Danish prosecutors have accused Madsen of planning the alleged murder, according to the indictment, which was obtained by ABC News through the Danish equivalent of a U.S. Freedom of Information Act request.
The cause of death is unknown, but the prosecutors believe Madsen either strangled Wall or slit her throat after binding and abusing her, according to the indictment. Madsen “brought a saw, knife, sharpened screw drivers, straps, strips and pipes” as part of a plan to kill Wall aboard the submarine, the prosecutors said in the indictment. He abused her by “hitting her, stabbing and cutting her” before killing her and mutilating the body, the indictment said.
Madsen has changed several times his version of what happened on board the UC3 Nautilus that night in August. Initially, he denied both killing Wall and dismembering her corpse. He later admitted to the latter but still denied killing her, saying she died in an accident aboard his submarine.
The grisly details of the case were extremely difficult for Wall’s friends and loved ones to hear.
“It’s just shocking to me,” Chan told ABC News. “It’s still very hard to process.”
Still, Jose said she plans on following Madsen’s trial, in hopes of reaching a sense of closure.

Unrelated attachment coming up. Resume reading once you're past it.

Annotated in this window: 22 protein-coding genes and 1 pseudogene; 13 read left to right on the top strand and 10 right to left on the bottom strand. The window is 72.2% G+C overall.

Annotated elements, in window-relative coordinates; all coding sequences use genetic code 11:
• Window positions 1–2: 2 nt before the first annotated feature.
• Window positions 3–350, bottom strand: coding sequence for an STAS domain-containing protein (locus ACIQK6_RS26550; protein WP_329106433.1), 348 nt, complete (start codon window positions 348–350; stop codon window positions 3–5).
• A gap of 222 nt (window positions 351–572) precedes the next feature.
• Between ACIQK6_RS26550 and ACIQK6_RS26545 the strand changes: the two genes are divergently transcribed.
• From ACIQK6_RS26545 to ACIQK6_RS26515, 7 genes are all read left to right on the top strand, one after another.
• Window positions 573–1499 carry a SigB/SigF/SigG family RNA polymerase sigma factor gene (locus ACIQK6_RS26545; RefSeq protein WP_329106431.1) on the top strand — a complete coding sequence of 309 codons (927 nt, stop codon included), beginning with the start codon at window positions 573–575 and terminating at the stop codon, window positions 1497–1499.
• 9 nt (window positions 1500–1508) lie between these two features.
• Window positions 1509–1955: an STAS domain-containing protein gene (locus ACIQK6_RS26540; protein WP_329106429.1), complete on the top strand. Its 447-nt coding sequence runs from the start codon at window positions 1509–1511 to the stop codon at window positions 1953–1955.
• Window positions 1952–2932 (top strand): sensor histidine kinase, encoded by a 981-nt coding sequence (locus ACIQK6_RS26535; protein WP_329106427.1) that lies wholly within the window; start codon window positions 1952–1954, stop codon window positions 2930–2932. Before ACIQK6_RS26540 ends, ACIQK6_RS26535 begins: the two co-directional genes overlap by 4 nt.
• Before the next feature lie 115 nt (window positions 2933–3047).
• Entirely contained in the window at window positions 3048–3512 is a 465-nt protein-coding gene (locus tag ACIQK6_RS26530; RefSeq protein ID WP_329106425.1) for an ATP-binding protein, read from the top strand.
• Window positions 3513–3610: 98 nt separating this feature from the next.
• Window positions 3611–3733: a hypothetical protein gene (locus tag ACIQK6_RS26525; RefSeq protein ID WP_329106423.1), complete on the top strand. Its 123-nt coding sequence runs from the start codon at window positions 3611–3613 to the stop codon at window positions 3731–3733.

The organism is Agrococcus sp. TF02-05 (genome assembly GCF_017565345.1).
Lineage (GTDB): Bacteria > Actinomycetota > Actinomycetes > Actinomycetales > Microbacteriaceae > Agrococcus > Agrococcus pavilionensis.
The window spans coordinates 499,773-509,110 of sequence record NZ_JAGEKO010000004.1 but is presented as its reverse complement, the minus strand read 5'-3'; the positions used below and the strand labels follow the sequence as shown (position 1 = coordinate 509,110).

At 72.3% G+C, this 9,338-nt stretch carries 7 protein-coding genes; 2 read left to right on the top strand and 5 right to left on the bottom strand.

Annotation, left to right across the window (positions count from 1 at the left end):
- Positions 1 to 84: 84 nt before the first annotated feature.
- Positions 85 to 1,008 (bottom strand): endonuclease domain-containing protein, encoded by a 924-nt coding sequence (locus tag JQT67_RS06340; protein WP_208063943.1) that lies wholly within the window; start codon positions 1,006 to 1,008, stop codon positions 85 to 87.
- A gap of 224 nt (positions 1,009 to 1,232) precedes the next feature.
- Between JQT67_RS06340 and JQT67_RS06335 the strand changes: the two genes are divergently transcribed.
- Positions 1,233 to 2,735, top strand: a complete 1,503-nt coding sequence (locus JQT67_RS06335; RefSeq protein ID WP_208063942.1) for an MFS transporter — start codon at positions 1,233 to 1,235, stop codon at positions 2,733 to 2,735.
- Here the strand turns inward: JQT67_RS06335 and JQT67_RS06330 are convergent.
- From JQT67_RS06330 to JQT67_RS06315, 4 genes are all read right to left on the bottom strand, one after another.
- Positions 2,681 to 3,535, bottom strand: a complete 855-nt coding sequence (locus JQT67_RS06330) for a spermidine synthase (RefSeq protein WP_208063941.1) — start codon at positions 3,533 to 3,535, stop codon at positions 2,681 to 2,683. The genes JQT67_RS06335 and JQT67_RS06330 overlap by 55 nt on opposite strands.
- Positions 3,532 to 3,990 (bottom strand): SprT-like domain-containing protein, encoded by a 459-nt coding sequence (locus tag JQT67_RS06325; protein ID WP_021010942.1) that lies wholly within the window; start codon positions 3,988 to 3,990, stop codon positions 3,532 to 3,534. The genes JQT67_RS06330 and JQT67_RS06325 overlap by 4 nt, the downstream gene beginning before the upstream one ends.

“I would love to see some type of justice and ways we can create closure from what’s happened,” Jose told ABC News.
While they still struggle to make sense of the tragedy, friends said they cope by remembering the laughs and adventures they shared with Wall.
For Chan, it’s Wall’s “quirkiness” and the way she would “casually try” to greet him in Chinese.
“She would try to impress me by speaking Mandarin,” laughed Chan, whose family speaks Cantonese.
For Jose, it’s the weeks they spent together with their mutual friend, video journalist Jan Hendrik Hinzel, on the Marshall Islands, where their accommodations were fleeting and often grungy.
At night, they crawled into their sleeping bags on the floor of whichever place the reporting trio was able to stay that evening and surrounded themselves with mosquito netting. Sometimes there was a bed which they would take turns sleeping in.
One night when they were asleep, Wall suddenly jumped up out of her sleeping bag. Two cockroaches, the size of “pigeons,” were in it, Jose said.
“It was just one of those ‘oh my god’ moments, but also ‘what the f’ are we doing with our lives,” she laughed. “It was definitely an adventure.”